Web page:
In re the Marriage of Kelsey M. Yates, Petitioner-Appellee,
Michael S. Hartman, in his official capacity as the Executive Director of the Colorado Department of Revenue and State Licensing Authority for the Marijuana Enforcement Division, Intervenor-Appellant. and Kiri A. Humphrey, Respondent, and Concerning Sterling Consulting Corporation, Receiver, Appellee,
and County of Denver District Court No. 16DR30252 Honorable
Lael Montgomery, Judge
Griffiths Law PC, Carolyn Witkus, Jon Eric Stuebner, Lone
Tree, Colorado, for Petitioner-Appellee
Fairfield and Woods PC, John M. Tanner, Denver, Colorado, for
Cynthia H. Coffman, Attorney General, Claudia Brett Goldin,
First Assistant Attorney General, J. Alan Call, Senior
Assistant Attorney General, Denver, Colorado, for
1 The question before us is whether a court may appoint a
receiver for a marijuana business if that receiver does not
possess the licenses required by Colorado's marijuana
licensing laws. We hold that, although courts have the
equitable power to appoint receivers, they must make such
appointments in compliance with the marijuana licensing laws
enacted by the General Assembly.
2 Because the district court erroneously concluded that its
power to appoint a receiver trumped the marijuana licensing
laws, we reverse the receivership order.
Relevant Facts and Procedural History
3 Petitioner-Appellee Kelsey M. Yates (Wife) filed a petition
to dissolve her marriage to respondent-appellee Kiri A.
Humphrey. She requested the appointment of a receiver over
marital property, which included the "Frosted Leaf"
group of businesses (the marijuana businesses). The marijuana
businesses included a number of licensed medical and
recreational marijuana entities.
4 The court granted Wife's request for a receiver and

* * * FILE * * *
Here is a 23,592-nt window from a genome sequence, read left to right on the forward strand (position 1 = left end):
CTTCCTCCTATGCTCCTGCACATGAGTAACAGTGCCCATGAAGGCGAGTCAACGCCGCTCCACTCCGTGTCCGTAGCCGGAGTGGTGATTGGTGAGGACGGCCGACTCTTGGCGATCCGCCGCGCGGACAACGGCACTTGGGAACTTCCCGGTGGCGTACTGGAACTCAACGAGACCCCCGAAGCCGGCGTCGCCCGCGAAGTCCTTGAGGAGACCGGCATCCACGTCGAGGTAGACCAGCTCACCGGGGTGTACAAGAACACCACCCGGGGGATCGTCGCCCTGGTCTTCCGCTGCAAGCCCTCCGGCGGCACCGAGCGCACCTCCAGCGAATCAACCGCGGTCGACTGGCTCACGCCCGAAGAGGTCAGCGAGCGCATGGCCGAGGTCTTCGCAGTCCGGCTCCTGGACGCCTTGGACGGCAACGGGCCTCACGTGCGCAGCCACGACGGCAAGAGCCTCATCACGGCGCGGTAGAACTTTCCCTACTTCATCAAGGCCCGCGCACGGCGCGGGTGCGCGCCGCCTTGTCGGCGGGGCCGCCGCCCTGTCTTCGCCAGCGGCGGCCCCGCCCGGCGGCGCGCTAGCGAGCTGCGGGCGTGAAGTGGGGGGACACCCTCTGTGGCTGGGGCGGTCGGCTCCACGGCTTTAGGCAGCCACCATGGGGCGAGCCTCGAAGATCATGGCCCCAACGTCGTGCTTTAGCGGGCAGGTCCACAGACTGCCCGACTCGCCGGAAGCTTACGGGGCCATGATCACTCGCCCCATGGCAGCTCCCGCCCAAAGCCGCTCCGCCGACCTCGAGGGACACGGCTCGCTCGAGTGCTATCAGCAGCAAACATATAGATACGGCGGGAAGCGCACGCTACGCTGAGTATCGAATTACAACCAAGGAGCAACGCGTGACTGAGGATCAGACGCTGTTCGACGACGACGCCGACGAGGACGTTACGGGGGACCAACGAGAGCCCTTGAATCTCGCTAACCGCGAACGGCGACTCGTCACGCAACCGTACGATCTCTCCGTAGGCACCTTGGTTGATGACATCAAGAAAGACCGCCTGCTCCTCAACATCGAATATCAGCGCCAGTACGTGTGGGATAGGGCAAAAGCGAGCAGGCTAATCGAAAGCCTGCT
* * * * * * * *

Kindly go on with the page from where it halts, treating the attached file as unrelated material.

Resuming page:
appointed appellee Sterling Consulting Corporation
(Receiver). The Receiver's principal is Richard Block.
The receivership order authorized the Receiver to "take
immediate control of the [businesses] and operate the
[businesses] on the Court's behalf in custodia
legis." The Receiver had the "powers and
duties" to "manage, operate, maintain, repair, and
otherwise control the [businesses] as necessary to preserve
5 It is undisputed that when the court entered the
receivership order, neither Mr. Block nor his employees held
the licenses required by section 12-43.3-103(2)(e), C.R.S.
2017, of the Colorado Medical Marijuana Code, and section
12-43.4-104, C.R.S. 2017, of the Colorado Retail Marijuana
Code, to own, operate, manage, control, or work in a licensed
6 After it learned of the receivership order, appellant, the
Executive Director of the Colorado Department of Revenue,
officially acting as the State Licensing Authority (SLA),
moved to intervene under C.R.C.P. 24. The SLA moved to modify
the receivership order by removing Sterling Consulting
Corporation as the Receiver, at least until Block and his
employees obtained the requisite licenses.After a hearing,
the court granted the SLA's motion to intervene, but
denied the motion to modify the receivership
order. The SLA now appeals that
7 We begin by distinguishing what is at issue in this case
from what is not. The SLA does not challenge the district
court's authority to appoint receivers for marijuana
businesses. Instead, the SLA only challenges the court's